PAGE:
On Monday, the Taiwanese Ministry of Defense said that Chinese military aircraft flew into Taiwan’s air defense identification zone without approval. The incident follows other similar flybys — including one where Chinese military aircraft crossed the Taiwan Strait median line — earlier this year.
In reacting to the Chinese aircraft, the Taiwanese air force — officially known as the Republic of China Air Force — scrambled its fighters. The Taiwanese Ministry of Defense condemned the Chinese move.
According to a Taiwanese statement, the aircraft included Chinese People’s Liberation Army Air Force (PLAAF) Shenyang J-11 multirole fighters and KJ-500 airborne early warning and control aircraft. The PLAAF aircraft flew over waters southwest of Taiwan. Notably, the incident took place at nighttime.
“After our air reconnaissance and patrol aircraft responded appropriately, and broadcast [an order] to drive them away, the Communist aircraft flew away from our Air Defense Identification Zone,” the Taiwanese Ministry of Defense said in a statement
In recent years, the Chinese People’s Liberation Army Navy (PLAN) and PLAAF have devoted considerable attention to operational training in and around the Taiwan Strait, including in the Bashi Channel south of Taiwan and the Miyako Strait, which runs through Japan’s Ryukyu chain.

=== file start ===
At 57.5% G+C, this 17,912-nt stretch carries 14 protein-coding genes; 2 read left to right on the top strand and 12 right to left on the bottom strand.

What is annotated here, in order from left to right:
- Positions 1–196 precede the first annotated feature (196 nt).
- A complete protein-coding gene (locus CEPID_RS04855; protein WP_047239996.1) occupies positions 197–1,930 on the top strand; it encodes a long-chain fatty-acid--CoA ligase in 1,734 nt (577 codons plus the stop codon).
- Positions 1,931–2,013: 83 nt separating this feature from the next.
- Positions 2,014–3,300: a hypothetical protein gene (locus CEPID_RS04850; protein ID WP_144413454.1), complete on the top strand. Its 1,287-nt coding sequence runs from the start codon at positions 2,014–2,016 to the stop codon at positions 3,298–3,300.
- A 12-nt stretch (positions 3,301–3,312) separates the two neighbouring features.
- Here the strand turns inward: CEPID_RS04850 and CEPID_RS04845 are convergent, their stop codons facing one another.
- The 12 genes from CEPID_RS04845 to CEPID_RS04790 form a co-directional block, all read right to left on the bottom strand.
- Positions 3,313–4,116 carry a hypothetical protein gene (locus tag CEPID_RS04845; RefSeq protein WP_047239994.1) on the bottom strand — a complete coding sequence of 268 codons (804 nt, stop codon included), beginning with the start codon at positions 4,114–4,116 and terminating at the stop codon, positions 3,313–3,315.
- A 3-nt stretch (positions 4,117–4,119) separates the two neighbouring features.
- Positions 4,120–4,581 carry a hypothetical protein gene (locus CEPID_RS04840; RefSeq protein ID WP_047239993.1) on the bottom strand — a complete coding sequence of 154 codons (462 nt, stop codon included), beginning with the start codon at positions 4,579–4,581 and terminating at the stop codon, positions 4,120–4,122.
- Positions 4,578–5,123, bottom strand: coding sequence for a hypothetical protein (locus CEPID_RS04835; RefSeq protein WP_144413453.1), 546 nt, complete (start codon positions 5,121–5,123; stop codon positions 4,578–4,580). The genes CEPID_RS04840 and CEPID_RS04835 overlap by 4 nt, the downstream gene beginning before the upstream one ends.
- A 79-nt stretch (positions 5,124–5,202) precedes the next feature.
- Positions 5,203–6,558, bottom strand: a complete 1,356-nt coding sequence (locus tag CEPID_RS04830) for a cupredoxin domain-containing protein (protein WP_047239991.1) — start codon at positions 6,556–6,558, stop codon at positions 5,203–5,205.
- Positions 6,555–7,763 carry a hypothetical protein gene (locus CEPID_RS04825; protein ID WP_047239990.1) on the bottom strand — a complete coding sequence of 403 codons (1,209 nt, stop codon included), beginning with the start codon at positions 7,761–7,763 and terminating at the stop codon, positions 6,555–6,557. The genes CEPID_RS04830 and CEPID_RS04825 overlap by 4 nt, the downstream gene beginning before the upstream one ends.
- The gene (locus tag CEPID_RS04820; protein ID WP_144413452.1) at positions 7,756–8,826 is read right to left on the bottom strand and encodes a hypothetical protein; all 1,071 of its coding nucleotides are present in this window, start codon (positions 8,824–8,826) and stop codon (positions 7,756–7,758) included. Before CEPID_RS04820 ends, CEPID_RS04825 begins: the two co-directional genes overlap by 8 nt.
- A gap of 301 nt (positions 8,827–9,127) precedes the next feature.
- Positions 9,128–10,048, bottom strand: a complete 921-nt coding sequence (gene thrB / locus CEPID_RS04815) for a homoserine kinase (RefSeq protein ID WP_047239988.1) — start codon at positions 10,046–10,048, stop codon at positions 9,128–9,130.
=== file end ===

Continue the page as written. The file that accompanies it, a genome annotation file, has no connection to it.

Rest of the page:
Last month, a similar incident took place with J-11 fighters and Xian H-6 bombers flying south of the island, first through the Bashi Channel, which separates Taiwan from the northern Philippines, into the Western Pacific, and then returning to Chinese airspace through the Miyako Strait.
The Chinese Communist’s long-range far-out-at-sea missions have impacted regional security and stability and endanger the peace and welfare shared by all parties in the region,” the Taiwanese Ministry of Defense said then.
Tensions between China and Taiwan spiked in 2016 with the election victory of President Tsai Ing-wen and the independence-leaning Democratic Progressive Party. Tsai won another resounding mandate in elections last month, winning the highest-ever vote total in any election in Taiwan since the island transitioned to democracy.
Monday’s incident comes shortly after the Kuomintang, Taiwan’s founding nationalist party, experienced a change in leadership. Johnny Chiang, the KMT’s new chairman, has expressed an intention to steer the party away from the so-called “1992 consensus” between Beijing and Taipei.
After Chiang’s election as KMT party chair on March 7, Beijing did not send him a typical congratulatory note, which many in the Taiwanese media viewed as evidence of Chiang being viewed by the mainland less favorably than his predecessors who had been viewed as generally more friendly toward the mainland.